So the English have their chicken tikka masala; the Italians their pizza; the Mexicans their tacos; and the Americans their apple pie. Each nationality seems to have one meal that they embrace 100% and make their own, build legends around, and present to the world as their culinary shorthand. And South Africans? We have the braai (pronounced to rhyme with fry). On the surface, it’s just another way of cooking meat, this time on an open fire outdoors. But a braai is far more than that: it is a cross-cultural, non language-biased, age-neutral activity that all South Africans indulge in with an equal fervour; and that South African expats can happily indulge in anywhere to alleviate their homesickness. In fact, we love it so much, we even created a day to celebrate the braai: 24 September every year is Heritage Day, the day when we celebrate South Africa’s rich cultural heritage and diversity. But as interesting as what makes us diverse, is what makes us the same: we all love a good braai. So a couple of years ago, we also started celebrating a cheeky unofficial holiday on 24 September: National Braai Day.
If you are planning to get in touch with your inner South African, brave the weather and braai today, here are my top braai tips to help you achieve braai Nirvana, and some braai recipes to make your tastebuds sing N’kosi Sikelel’ iAfrika.
1. Start with the right kind of fuel.
Puritans would insist on using ONLY real wood, preferably rooikrans or doringhout but this is seldom practical in a suburban UK garden. But beware: the lumpwood charcoal commonly sold in UK supermarkets is definitely NOT the right kind of fuel for a braai! It burns hot and super fast and provides no sustained heat, so you will have meat that’s blackened on the outside and raw on the inside, which is probably not the look you were going for. What you need is charcoal briquettes – the compacted, rounded type – as these will provide a long, slow burn, ensuring meat that is cooked through but still moist.
2. Don’t overdo the charcoal.
For some reason, inexperienced braaiers seem to think that more is better when it comes to charcoal. It’s not. Too much charcoal will smother the fire and even if you do get it lit, you will have a fire that burns too hot. The rule of thumb is to arrange the charcoal in a single layer below the cooking grid and to use just enough so that the area of charcoal extends only an inch or so beyond the area of the grid that would be covered by food. 20 briquettes is plenty for your average family braai.
3. Clean your braai grid with half a cut onion or lemonFace it – after it’s been used a few times, your braai grid is never going to look as sparkly as it was when new. Don’t stress though, spending hours trying to get it pristine – remember it is going to go practically into a fire, which should sterilise most things. Brush off the worst of the grime with a steel brush and then once the grid is warmed a little by the flames, grab half a lemon or onion with your tongs and rub the cut side vigorously all over the grid. This both cleans the grid and imparts a great flavour to the food as it cooks.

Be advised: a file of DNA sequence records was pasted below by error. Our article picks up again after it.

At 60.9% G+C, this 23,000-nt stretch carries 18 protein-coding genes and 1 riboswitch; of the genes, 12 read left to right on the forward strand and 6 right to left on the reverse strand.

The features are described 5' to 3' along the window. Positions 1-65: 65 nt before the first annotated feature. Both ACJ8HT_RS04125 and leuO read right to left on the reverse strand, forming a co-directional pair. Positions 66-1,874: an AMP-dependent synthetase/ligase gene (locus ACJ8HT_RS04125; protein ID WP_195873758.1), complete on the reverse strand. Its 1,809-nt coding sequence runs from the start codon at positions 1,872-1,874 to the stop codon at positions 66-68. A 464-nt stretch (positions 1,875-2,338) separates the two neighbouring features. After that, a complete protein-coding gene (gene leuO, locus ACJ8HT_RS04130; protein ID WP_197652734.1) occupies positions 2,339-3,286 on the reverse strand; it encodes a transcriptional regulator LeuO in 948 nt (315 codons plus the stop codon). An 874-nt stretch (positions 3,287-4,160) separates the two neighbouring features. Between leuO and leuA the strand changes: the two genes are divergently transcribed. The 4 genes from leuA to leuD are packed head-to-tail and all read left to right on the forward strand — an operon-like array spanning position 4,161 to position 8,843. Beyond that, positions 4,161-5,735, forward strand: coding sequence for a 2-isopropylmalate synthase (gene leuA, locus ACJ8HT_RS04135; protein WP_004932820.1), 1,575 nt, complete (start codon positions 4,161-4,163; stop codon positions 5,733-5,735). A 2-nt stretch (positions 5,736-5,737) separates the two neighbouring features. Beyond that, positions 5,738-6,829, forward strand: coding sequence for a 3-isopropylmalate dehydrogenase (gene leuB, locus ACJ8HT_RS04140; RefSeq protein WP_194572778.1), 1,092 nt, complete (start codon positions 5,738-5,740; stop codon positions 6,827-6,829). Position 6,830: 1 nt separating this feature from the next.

4. Make sure you only start cooking at the correct temperature.
Collect your single layer of charcoal into a little pyramid and light it using firelighters. If using a kettle braai, make sure that all the lower vents are open and that the lid is off – fires need airflow to get started. There will be flames initially but they will soon die down and the charcoal will smoulder – don’t panic and add more charcoal! You want them to smoulder rather than flame. After about 30-40 minutes the coals will take on a gray appearance as they are completely ashed over, but still glowing red inside. This is when you want to start cooking – before is too hot, and after is too cool! To test, hold your hand about 10cm above the grill – if you can keep it there without pain for 5 seconds, your fire is ready. If you are in pain after 2 seconds your fire is still too hot; and if you can leave it there for much longer than 5 seconds, your fire is too cool and needs more coals.
5. Cook meat in the correct order.
Start by cooking the things that take the longest and finish with the things that cook fastest. So start with chicken; then move on to sausage, chops and ribs; and always finish with steak as this cooks the fastest. Better yet, cook all your chicken, chops and ribs while making some new coals in a charcoal burner, and then cook the steak on its own over fresh, hot coals.
6. Use a pair of tongs, never a fork, to turn your meat.
If you use a fork, you are pricking the meat and making a hole for the juices to run out each time you turn the meat. This not only causes the meat to become dry but also causes flames to flare up as fat drips onto the coals, leaving you with blackened meat.
7. Beware of flare ups!
As the meat cooks, fat will inevitably drip onto the coals below. This is a good thing as it causes smoke and imparts that lovely smoky flavour that we all love. But it can also cause shooting flames which will char your meat on the outside. I’ve often hung my head in bewilderment while a cook casually lets his meat lie amongst flames. Keep a glass of water (or beer!) handy and move the meat out of the flames before dousing them with liquid – just enough to stop the flames, not wet the charcoal and put the fire out!
So now that you are ready to braai, here are some of my braai recipes to tempt you:
- Lamb and apricot sosaties (skewers)
- Sticky chicken sundowners (wings)
- Pattypan, courgette and halloumi kebabs on the braai